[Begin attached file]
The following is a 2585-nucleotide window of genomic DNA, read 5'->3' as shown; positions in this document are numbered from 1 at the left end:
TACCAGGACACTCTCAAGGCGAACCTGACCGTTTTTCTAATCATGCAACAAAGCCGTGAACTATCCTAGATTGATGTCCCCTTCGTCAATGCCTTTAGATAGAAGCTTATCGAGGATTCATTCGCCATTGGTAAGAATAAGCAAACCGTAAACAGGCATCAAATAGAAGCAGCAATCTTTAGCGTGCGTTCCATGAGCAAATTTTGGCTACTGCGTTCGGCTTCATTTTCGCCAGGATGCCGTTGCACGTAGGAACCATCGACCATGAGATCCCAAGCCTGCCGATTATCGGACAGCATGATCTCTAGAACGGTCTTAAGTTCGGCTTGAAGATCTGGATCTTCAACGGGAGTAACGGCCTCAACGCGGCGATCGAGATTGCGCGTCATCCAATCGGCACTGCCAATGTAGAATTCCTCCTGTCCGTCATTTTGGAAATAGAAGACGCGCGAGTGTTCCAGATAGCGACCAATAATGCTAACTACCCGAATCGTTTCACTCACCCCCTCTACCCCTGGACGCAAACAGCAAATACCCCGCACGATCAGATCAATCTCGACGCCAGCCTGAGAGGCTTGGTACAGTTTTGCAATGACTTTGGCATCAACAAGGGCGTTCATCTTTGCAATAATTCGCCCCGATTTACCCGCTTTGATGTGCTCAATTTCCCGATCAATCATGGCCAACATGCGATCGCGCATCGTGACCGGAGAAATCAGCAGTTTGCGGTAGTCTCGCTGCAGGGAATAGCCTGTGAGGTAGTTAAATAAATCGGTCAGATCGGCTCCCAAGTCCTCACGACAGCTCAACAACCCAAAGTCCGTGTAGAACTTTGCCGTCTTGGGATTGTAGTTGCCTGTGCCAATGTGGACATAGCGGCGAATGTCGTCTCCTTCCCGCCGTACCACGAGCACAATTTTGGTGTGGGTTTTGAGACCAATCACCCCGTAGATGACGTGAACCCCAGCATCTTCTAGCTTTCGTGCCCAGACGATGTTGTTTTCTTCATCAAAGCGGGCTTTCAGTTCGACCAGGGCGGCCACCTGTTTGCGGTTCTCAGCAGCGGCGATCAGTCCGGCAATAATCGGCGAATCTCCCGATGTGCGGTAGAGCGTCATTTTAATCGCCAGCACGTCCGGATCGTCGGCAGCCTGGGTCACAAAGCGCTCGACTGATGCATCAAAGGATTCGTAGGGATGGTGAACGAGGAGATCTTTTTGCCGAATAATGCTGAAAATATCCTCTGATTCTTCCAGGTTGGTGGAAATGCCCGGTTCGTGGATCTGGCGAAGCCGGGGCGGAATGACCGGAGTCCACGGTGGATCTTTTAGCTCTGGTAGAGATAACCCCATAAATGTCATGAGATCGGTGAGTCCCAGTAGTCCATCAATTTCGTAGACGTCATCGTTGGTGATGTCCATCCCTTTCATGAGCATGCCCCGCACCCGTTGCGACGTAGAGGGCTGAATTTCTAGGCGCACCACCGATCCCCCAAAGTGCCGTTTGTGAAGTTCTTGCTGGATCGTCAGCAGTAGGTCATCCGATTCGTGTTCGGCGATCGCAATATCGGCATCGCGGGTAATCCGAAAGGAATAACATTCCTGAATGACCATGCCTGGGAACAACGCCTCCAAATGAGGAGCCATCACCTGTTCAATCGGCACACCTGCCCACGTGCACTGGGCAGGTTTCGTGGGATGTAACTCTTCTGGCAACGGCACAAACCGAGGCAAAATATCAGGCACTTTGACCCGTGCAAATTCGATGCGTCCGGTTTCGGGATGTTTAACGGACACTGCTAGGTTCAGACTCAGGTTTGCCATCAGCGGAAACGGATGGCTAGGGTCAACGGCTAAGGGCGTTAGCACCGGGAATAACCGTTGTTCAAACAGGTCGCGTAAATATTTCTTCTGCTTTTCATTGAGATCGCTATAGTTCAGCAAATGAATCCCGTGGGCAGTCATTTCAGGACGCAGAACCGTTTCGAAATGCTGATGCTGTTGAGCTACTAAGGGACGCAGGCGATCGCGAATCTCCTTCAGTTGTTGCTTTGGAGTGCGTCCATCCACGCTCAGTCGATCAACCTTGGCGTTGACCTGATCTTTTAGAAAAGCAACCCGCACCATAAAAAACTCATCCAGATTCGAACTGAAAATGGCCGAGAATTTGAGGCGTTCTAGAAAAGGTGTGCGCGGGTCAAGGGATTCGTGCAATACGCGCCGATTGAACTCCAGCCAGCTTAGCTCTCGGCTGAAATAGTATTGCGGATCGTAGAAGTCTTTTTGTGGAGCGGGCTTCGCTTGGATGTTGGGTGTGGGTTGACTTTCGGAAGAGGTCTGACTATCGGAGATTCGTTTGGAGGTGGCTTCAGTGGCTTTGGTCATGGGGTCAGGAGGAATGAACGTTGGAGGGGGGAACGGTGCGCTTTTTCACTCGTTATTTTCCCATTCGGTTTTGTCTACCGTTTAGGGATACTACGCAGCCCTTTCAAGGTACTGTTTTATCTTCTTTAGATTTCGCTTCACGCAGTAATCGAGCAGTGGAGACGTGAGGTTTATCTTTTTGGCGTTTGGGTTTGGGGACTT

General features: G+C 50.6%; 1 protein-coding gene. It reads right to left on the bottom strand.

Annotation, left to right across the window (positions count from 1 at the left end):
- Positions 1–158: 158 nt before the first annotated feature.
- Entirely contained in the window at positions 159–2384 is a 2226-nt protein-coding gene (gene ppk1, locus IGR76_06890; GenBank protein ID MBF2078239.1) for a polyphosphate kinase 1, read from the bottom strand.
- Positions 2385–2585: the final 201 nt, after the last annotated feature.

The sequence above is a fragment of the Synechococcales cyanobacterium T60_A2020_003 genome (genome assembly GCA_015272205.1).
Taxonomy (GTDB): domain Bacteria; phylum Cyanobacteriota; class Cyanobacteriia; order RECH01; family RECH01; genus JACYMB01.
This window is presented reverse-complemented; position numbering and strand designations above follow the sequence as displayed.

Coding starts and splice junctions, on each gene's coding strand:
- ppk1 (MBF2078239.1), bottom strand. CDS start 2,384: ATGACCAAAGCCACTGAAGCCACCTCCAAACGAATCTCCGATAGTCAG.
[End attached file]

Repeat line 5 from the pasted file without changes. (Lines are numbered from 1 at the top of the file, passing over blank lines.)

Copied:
- Positions 1–158: 158 nt before the first annotated feature.